The Music Of JC Harris

positively the most intelligent progressive rock on this here planet

positively the most intelligent progressive rock on this here planet


To The Bank – Snippet The Boats

Another snippet from the new opera, The Boats: To The Bank. Puns. Irish Rebellions, Ballintubber, Shakespeare. Chorus. Henry V. More on recitative v. aria. The fortunes of campaigning for office. Kick Drum. Dropping Bombs. Bill Bruford.

Roger CortonAnother new snippet. Marching right along.

To The Bank (Snippet)

JC HarrisYou’re such a punster.

RCNot really. So what’s the story?

JCHWell actually, the title is one big pun.

RCI think I get the pun. In the beginning you talk of a river bank, but at the end they marching to a bank where the money is kept.

JCHYes. The story is, again, one of those ‘truths’ I keep talking about. This didn’t literally happen, but it could’ve happened. All the captains and crew are sitting in the bar after the first day of the auction feeling pretty helpless. And one old guy has the nerve to chastise them for taking it all lying down. He brings up some past ‘rising’ where the villagers rebelled against the Brits. You know, “What happened to all the courage?” and so on.

RCWould that kind of thing really happen?

JCHOh sure. Even after I came to America, you’d occasionally hear some old guy who was all about ‘One Nation’–you know, a united Ireland–waxing nostalgically for a time when ‘men were men’…

RCAnd women were glad of it.

JCHExactly. Just bemoaning how far we had sunk. No guts. All we had to do was ‘organize’! And all that shite.

RCBut it would end up going nowhere.

JCHIt would go nowhere. But in the case of this story, it does go somewhere. The old guy sings about a ‘rising’ back in 1791 on the bank of a nearby river where the locals kicked the occupiers’ collective arses. And the captains get energized to rebel against the auction.

RCDid that happen?

JCHWhich? The battle or the captains rebelling against the auction?

RCEither. Both.

JCHNeither happened. Or rather, there were lots of mini-risings back in the 1790’s. There was a LOT of hope for rebellion back then–especially after Napoleon came to power. But they were all based on the notion that the French would sail in and help out–as they had done with America.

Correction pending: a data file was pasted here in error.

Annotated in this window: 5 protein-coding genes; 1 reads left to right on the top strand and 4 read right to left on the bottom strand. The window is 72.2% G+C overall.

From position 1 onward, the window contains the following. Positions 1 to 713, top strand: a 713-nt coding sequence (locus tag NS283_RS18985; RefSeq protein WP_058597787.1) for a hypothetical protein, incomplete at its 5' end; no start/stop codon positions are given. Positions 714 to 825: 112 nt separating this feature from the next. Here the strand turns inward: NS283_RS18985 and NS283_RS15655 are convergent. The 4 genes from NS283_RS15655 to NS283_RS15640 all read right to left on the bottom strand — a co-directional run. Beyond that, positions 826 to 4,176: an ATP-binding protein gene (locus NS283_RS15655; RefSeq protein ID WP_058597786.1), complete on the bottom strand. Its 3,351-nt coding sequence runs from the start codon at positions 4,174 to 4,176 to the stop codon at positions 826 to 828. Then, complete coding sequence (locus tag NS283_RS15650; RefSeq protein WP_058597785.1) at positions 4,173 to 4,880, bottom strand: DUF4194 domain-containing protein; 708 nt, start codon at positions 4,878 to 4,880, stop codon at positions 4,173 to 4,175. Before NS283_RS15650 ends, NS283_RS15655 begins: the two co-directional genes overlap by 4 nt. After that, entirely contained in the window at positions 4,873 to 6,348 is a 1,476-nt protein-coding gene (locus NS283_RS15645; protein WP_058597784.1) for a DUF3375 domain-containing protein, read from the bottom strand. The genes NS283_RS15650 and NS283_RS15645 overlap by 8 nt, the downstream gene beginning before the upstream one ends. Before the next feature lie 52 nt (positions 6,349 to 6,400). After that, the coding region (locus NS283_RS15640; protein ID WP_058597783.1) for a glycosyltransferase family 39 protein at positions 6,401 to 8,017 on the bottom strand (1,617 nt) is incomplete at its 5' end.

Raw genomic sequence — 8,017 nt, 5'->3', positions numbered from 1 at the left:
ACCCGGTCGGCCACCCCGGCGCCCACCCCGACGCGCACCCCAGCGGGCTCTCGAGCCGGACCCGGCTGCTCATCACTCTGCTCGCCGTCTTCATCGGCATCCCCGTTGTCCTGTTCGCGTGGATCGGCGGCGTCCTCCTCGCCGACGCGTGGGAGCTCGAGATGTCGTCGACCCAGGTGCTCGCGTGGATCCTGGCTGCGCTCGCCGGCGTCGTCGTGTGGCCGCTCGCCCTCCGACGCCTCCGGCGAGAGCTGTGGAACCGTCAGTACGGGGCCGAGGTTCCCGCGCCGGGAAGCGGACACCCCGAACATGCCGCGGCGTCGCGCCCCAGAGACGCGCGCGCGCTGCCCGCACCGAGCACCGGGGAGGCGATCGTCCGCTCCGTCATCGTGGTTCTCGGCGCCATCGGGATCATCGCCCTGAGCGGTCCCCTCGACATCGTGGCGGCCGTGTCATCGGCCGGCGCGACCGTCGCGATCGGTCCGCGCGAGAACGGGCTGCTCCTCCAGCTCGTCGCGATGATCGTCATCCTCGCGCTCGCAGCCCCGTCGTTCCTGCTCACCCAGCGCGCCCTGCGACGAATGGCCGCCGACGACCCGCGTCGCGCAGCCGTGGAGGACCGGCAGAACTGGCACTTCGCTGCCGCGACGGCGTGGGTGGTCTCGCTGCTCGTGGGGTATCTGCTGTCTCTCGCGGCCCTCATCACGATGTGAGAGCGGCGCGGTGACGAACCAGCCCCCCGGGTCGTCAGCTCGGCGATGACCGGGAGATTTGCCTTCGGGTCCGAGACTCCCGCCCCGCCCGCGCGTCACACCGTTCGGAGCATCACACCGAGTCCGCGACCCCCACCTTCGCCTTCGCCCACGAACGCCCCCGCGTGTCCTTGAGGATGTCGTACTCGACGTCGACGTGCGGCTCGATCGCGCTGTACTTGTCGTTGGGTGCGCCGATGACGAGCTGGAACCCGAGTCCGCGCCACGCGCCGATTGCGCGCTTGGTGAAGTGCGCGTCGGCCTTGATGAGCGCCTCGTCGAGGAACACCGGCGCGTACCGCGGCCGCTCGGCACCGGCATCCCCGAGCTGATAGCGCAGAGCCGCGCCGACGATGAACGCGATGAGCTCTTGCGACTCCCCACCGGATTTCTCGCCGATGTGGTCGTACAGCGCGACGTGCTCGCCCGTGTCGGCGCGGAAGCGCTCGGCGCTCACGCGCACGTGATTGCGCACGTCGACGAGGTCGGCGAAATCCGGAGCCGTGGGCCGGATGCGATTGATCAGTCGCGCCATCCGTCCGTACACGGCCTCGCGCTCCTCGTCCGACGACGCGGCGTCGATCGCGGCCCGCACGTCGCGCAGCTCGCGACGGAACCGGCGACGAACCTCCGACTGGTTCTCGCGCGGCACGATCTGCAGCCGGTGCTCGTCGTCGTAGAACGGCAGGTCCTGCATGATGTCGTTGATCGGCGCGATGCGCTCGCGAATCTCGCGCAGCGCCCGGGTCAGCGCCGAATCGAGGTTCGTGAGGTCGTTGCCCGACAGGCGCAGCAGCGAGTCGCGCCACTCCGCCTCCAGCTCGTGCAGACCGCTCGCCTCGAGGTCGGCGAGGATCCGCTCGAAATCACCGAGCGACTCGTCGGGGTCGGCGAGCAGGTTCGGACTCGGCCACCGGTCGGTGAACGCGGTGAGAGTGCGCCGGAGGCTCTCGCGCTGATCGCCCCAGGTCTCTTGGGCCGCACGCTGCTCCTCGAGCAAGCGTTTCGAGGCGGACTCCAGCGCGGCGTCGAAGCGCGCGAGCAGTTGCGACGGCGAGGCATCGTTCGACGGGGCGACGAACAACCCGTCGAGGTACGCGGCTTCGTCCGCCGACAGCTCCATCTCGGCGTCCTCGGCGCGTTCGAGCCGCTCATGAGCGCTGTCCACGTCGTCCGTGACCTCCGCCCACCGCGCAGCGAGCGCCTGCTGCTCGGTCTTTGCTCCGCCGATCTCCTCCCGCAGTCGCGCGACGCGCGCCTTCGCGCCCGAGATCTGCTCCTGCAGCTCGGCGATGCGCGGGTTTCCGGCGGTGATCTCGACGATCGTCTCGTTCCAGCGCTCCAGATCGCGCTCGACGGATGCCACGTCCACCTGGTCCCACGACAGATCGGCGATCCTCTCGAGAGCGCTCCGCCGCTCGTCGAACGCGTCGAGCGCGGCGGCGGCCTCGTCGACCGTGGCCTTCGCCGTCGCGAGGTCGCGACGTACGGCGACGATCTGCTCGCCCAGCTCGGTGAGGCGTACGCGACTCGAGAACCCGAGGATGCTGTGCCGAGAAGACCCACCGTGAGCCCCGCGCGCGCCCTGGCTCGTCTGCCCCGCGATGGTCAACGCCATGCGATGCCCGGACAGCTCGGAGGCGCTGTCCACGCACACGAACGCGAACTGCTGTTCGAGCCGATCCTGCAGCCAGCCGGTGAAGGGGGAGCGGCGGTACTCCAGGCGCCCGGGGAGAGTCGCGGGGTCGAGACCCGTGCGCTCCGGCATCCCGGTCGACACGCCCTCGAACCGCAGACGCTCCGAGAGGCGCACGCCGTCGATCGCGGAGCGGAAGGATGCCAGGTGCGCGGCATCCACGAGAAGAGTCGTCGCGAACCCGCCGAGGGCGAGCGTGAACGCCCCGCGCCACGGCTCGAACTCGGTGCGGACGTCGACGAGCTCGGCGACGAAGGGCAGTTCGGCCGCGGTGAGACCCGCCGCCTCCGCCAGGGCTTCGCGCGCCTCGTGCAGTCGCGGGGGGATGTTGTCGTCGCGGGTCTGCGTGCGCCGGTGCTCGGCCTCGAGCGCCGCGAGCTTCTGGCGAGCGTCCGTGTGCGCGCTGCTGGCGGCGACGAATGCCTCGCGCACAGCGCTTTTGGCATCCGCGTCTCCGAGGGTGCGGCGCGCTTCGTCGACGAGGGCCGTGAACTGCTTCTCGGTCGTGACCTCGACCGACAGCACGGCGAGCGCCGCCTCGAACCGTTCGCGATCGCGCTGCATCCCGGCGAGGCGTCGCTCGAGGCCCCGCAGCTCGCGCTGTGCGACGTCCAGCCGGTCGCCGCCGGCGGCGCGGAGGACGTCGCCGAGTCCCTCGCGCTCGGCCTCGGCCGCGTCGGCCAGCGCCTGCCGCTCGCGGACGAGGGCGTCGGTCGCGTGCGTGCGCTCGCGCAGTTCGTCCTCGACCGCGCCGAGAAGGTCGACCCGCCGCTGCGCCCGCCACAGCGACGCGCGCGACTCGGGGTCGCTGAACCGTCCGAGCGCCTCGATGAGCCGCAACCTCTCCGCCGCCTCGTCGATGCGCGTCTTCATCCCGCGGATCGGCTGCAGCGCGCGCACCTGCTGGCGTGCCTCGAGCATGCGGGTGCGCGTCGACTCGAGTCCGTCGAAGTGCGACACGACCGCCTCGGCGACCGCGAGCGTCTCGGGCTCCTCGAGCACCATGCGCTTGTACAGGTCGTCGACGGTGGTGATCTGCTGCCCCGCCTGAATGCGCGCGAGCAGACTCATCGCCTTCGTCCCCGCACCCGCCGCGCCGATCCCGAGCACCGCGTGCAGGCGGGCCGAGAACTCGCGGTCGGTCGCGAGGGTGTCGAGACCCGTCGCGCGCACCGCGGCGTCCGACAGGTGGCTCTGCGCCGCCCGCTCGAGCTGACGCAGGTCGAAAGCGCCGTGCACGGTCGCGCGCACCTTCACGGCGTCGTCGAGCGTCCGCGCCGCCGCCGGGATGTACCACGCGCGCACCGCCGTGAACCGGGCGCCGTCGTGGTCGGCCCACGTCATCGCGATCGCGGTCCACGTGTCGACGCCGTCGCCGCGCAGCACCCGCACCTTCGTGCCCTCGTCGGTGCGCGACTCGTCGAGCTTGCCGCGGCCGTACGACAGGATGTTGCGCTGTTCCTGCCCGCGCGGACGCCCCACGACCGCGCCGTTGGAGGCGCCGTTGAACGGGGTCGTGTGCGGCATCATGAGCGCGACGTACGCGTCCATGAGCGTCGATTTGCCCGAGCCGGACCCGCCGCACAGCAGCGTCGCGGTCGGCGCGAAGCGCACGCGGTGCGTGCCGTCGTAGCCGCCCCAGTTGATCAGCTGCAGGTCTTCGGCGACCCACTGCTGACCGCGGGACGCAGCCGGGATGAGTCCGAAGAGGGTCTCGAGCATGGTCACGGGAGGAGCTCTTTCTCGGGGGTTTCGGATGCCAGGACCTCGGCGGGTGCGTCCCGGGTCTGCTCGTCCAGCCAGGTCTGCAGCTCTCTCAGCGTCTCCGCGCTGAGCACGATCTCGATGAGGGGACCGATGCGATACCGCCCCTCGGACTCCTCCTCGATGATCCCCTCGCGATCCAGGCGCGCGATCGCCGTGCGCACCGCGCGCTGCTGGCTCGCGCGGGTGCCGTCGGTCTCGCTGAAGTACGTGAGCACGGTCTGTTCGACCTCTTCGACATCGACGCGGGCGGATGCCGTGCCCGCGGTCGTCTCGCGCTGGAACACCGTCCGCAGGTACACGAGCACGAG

RCOh, right. Right.

JCHBut that never happened and the Brits put them all down with ruthless efficiency. Hanged a bunch of people and things got a TON worse for the next seventy or eighty years. Not to go off on too many tangents…

RCWhat? You? (laughs)

JCHBut that was pretty much the end of the Irish language. The Brits made speaking any ‘Gaelic’ a capital offense. They hanged people. Burned books. Tried to end basic education for kids. Even the names of all towns–they were all changed in 1851 when they did this big ‘census’. That’s why you have so many goofy sounding town names like ‘Ballintubber’. The Brits couldn’t pronounce the Irish ‘Baile na tobar’ so they just changed the spelling to the closest thing they could manage.

RCWhat was that again?

JCHBaile na tobar. It means ‘the town with the well’.

RCVery practical. OK, back to the story.

JCHSo the auction ‘rising’ didn’t happen either. At least not in my town. But it sure could have. So in this case the captains go round the area to all the homes, including Ciarán’s, to enlist everyone in their rebellion. So they march off to the town bank–which is where the financiers were stationed to process all the sales–and demand that the auction be cancelled and to get all the agreements torn up. And then in the final verse, they’ve lost that battle and they all retire right back to the bar to cry in their beer.

RCThat bar seems to be pretty important in the story.

JCHYou bet. It’s almost a character in itself.

RCLike the house in Detroit.

JCHYou bet. Since it’s a one act opera, you gotta keep the staging simple.

RCThen how do you ‘keep it simple’ if you’re depicting not one, but two battles?

JCHThat’s a good point. And when in doubt, always go back to Shakespeare.

RCCan’t go wrong with Shakespeare (laughs).


RCSay, what?